Welcome to these clips from my online workshop: Deep Democracy in Relationships
What is Deep Democracy?
Deep Democracy is is a values system, a worldview, a spiritual practice a psychological orientation, an ecological principle and a political philosophy, among many other things.
As a Values System
It is the belief that every voice matters.
That we are all in this together.
That our ways of relating with ourselves and each other, as well as how we structure and evolve our collective systems, can be generated from listening to and accommodating each other in all our diversity.
And that actually, from including and incorporating all the voices, experiences and perspectives in a system, everyone is enriched and benefited.
That those voices and experiences are valuable in their own right and have a deeper systems intelligence to offer the whole.
Arny Mindell says, “The larger goal of deep democracy is not about me changing you and you changing me. But we learning how to relate.”
And So It Is An Orientation Towards
- Empowering diversity
- Experiencing real empathy for the experiences of others
- Experiencing real empathy for our own experience
- Working to become aware of our impact
- Saying the things we usually don’t say
- Welcoming potentially disturbing voices
- Being honest about who and what and how certain voices are favored
- Being open and willing to change
- The courage to bring in our own experience, whatever that is
- This means not silencing ourselves when we feel we have power or when we don’t, while working to be aware of ourselves and others in how we do it
Sadhguru says: “‘I want the world to change’ is not a revolution. Being willing to change is a huge revolution. A silent revolution that beings true well-being to humanity.”
As A Spiritual Practice
I consider this to be a spiritual practice, because the real work of living Deep Democracy is so intensely difficult.
We don’t know how to co-exist fully yet in a way that supports all our differences.
We don’t have a good track record of doing this well in recorded human history.
And when we do try, it takes a lot of work.
It takes a lot of time and energy and trial and error.
It takes a lot of facing ourselves, changing ourselves, humbling and empowering ourselves.
It can often involve a lot of conflict, which we are learning how to do more productively, but which we still have a lot to learn about.
It can take a lot of forgiveness and making amends, which we also still have a lot to learn about.
Deep Democracy is not easy and we don’t have an answer for how to do it.
But we are driven by the question, by the quest, by the belief, by the hope, by the wild faith that somehow, it working towards this ideal, we can move towards a more just world.
Marshall Rosenberg, founder of Non-Violent Communication says: “Our needs are not in conflict. Our strategies for meeting our needs are in conflict.”
A Psychological Paradigm
We try to use the tool of a deeply democratic perspective on all levels.
- Listening to the voices that we marginalize inside ourselves.
- Allowing ourselves to perceive things outside of consensus reality and our primary identities.
- Being open to others and finding ways to support mutual co-existence and thriving.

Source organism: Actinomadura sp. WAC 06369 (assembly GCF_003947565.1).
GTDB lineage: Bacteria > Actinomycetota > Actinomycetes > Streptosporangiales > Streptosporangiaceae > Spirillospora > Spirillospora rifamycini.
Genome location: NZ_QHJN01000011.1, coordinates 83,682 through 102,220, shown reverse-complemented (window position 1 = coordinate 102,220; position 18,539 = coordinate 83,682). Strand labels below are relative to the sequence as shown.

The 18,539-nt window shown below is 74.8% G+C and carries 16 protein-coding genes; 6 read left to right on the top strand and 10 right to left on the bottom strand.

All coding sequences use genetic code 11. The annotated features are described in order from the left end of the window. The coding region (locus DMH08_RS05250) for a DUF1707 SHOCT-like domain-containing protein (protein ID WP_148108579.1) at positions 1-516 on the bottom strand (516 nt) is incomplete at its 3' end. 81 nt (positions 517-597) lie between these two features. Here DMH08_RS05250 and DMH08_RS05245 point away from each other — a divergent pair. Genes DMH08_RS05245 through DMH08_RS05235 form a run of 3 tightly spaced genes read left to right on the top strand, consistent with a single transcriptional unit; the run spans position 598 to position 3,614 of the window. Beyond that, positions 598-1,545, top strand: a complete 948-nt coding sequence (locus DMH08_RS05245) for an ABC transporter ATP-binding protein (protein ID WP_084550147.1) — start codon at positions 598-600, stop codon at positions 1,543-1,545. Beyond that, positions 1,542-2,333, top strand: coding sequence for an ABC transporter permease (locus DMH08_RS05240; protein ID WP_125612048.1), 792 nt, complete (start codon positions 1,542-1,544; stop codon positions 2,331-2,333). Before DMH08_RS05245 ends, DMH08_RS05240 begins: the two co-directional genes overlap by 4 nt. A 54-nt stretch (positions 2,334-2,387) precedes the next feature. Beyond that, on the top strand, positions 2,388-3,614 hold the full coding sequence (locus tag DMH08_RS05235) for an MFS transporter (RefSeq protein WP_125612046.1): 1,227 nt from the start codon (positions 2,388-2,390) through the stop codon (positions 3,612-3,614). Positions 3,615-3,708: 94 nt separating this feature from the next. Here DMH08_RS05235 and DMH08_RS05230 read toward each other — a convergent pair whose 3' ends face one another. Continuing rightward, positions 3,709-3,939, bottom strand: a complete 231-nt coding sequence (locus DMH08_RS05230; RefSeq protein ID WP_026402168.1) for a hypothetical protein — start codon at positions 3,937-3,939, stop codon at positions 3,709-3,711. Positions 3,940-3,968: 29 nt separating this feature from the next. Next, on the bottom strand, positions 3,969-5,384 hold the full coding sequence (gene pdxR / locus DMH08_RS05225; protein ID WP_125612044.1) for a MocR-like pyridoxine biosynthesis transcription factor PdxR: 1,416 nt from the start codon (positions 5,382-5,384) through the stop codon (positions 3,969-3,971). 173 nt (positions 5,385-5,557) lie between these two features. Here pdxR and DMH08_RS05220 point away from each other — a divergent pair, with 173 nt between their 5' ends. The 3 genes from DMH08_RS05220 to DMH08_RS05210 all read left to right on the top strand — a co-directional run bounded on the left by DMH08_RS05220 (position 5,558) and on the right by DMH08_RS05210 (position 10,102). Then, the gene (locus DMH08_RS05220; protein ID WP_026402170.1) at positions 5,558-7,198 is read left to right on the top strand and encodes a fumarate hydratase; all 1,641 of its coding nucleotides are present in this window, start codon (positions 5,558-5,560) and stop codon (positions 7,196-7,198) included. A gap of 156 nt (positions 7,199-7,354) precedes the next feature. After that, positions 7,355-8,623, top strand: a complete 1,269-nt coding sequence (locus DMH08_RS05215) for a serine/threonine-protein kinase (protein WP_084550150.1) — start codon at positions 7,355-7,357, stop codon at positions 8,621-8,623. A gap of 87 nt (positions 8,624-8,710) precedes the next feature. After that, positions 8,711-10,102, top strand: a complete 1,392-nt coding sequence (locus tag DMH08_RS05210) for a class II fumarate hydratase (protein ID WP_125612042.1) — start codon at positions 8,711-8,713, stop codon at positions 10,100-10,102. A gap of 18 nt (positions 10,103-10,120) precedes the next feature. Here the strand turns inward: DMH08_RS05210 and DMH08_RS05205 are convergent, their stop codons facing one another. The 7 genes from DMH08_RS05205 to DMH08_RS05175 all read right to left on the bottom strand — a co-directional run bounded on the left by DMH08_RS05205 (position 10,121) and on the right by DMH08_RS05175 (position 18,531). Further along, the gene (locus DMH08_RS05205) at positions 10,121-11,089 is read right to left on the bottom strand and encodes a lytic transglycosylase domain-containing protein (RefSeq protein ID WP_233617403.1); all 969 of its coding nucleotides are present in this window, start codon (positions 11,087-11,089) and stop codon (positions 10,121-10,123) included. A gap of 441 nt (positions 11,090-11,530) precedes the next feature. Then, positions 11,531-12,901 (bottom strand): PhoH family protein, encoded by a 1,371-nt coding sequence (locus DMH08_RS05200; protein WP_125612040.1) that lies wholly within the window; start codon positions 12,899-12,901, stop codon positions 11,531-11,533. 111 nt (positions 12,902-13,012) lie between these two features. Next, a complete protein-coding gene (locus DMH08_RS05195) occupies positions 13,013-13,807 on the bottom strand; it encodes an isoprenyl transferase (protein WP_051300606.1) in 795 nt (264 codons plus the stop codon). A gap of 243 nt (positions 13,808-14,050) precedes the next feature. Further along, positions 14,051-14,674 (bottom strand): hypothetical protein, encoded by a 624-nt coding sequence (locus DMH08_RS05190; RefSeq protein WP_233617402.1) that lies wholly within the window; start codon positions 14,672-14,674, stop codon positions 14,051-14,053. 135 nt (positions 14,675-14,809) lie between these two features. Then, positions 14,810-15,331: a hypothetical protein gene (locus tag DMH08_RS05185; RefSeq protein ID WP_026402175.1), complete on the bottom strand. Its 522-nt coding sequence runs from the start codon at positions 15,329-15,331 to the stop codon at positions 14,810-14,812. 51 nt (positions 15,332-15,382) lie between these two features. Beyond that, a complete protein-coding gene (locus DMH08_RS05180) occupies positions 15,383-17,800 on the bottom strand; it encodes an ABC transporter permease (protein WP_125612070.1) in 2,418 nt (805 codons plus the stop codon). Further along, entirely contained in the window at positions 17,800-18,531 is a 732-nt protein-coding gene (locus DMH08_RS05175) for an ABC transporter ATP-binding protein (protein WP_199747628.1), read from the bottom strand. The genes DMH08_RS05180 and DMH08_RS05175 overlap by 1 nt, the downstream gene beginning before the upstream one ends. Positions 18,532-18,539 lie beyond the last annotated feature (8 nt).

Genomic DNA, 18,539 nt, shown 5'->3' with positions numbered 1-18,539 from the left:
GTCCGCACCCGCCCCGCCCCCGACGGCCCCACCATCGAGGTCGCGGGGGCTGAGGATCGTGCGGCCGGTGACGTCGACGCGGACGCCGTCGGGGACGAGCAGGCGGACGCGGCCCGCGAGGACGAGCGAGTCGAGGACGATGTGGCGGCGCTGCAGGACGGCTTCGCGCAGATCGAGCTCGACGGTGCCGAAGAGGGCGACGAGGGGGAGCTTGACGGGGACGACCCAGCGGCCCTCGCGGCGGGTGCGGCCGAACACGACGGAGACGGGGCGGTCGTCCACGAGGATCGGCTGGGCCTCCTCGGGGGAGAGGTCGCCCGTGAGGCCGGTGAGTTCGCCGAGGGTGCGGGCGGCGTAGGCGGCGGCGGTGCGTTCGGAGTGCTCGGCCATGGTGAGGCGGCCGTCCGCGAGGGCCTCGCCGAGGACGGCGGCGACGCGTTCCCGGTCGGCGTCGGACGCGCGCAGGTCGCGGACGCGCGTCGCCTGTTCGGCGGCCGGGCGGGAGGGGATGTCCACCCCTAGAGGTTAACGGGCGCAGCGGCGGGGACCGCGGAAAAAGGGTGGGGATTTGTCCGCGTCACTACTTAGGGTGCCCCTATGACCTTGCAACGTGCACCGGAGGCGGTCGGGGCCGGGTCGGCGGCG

- Considering how our relationships may be different then the usual narrative we tell ourselves about them.
- In Groups:
- Understanding how rank, power and privilege are structuring the interactions.
- Designing systems that are open to feedback and allow for diversity including communication styles.
- Seeing individuals are channels for the world.
- Finding personal meaning and benefit from difficult conflict and experiences.
- Honoring each other.
- Approaching each other with compassion and curiosity.
- Engaging in honest dialog with each other.
- Finding ourselves in the other side.
- Transforming our social systems.
An Ecological Principal
- The Earth is our great teacher when it comes to deep democracy.
Starhawk, author of The Empowerment Manual: A Guide for Collaborative Groups says:
“In permaculture, and actually in biology, we talk a lot about edges. Edges are the places where two ecosystems come together. The edge where the ocean meets the shore has one of the most tremendous amounts of diversity of any biological system. When you are designing your garden, the area around a pond, around your chicken coop, even the edges of the bricks you put around your flower bed, are often the most dynamic places. That can mean the most tension, but they can also be the most fertile, the most creative places.
And I think that’s true for us as humans, that our growing edges are those places where the things we’re comfortable with meet the things we’re uncomfortable with. The things we know meet the things we don’t know… Suddenly, it’s like having to interact with them in a whole different way, and that’s definitely, for me, a place of challenge and a place of growth and a place of tremendous excitement.
- One way we connect to the wisdom of nature is through working with Earth Spots.
Again, Starhawk shares her experience on communing with nature:
“There are great powers working with you for the healing of the earth. And when you open up, and when you set yourself toward that goal, then you evoke those powers. And we want to help you. We’re here. But we need to be asked, we need to be called in.”